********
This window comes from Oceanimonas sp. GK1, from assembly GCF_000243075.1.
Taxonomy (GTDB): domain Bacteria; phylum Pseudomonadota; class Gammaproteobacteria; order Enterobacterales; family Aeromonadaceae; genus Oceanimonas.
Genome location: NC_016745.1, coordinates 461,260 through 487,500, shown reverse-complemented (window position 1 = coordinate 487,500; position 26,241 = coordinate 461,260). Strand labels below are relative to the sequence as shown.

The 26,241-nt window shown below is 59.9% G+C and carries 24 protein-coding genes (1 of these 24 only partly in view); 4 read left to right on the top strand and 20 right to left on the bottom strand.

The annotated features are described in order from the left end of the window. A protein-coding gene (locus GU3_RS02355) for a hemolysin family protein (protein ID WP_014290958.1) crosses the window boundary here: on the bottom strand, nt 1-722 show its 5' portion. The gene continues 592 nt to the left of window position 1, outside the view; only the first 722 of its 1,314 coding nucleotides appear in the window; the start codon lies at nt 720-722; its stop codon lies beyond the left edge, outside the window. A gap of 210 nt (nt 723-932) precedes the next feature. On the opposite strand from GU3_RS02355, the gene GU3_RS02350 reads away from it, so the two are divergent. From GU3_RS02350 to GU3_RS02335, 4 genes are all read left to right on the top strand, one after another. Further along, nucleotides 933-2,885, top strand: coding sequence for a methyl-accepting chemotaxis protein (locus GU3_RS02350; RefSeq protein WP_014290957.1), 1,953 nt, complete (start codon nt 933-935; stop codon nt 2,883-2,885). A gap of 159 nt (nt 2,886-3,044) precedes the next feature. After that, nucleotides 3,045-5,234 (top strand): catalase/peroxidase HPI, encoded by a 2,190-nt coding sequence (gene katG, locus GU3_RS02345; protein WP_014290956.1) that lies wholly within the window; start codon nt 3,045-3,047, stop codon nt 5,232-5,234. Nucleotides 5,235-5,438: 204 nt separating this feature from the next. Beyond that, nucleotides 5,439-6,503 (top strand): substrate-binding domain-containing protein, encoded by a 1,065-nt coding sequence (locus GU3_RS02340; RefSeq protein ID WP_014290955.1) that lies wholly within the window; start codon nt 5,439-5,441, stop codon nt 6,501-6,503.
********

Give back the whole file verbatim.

This window comes from Oceanimonas sp. GK1, from assembly GCF_000243075.1.
Taxonomy (GTDB): domain Bacteria; phylum Pseudomonadota; class Gammaproteobacteria; order Enterobacterales; family Aeromonadaceae; genus Oceanimonas.
Genome location: NC_016745.1, coordinates 461,260 through 487,500, shown reverse-complemented (window position 1 = coordinate 487,500; position 26,241 = coordinate 461,260). Strand labels below are relative to the sequence as shown.

The 26,241-nt window shown below is 59.9% G+C and carries 24 protein-coding genes (1 of these 24 only partly in view); 4 read left to right on the top strand and 20 right to left on the bottom strand.

The annotated features are described in order from the left end of the window. A protein-coding gene (locus GU3_RS02355) for a hemolysin family protein (protein ID WP_014290958.1) crosses the window boundary here: on the bottom strand, nt 1-722 show its 5' portion. The gene continues 592 nt to the left of window position 1, outside the view; only the first 722 of its 1,314 coding nucleotides appear in the window; the start codon lies at nt 720-722; its stop codon lies beyond the left edge, outside the window. A gap of 210 nt (nt 723-932) precedes the next feature. On the opposite strand from GU3_RS02355, the gene GU3_RS02350 reads away from it, so the two are divergent. From GU3_RS02350 to GU3_RS02335, 4 genes are all read left to right on the top strand, one after another. Further along, nucleotides 933-2,885, top strand: coding sequence for a methyl-accepting chemotaxis protein (locus GU3_RS02350; RefSeq protein WP_014290957.1), 1,953 nt, complete (start codon nt 933-935; stop codon nt 2,883-2,885). A gap of 159 nt (nt 2,886-3,044) precedes the next feature. After that, nucleotides 3,045-5,234 (top strand): catalase/peroxidase HPI, encoded by a 2,190-nt coding sequence (gene katG, locus GU3_RS02345; protein WP_014290956.1) that lies wholly within the window; start codon nt 3,045-3,047, stop codon nt 5,232-5,234. Nucleotides 5,235-5,438: 204 nt separating this feature from the next. Beyond that, nucleotides 5,439-6,503 (top strand): substrate-binding domain-containing protein, encoded by a 1,065-nt coding sequence (locus GU3_RS02340; RefSeq protein ID WP_014290955.1) that lies wholly within the window; start codon nt 5,439-5,441, stop codon nt 6,501-6,503.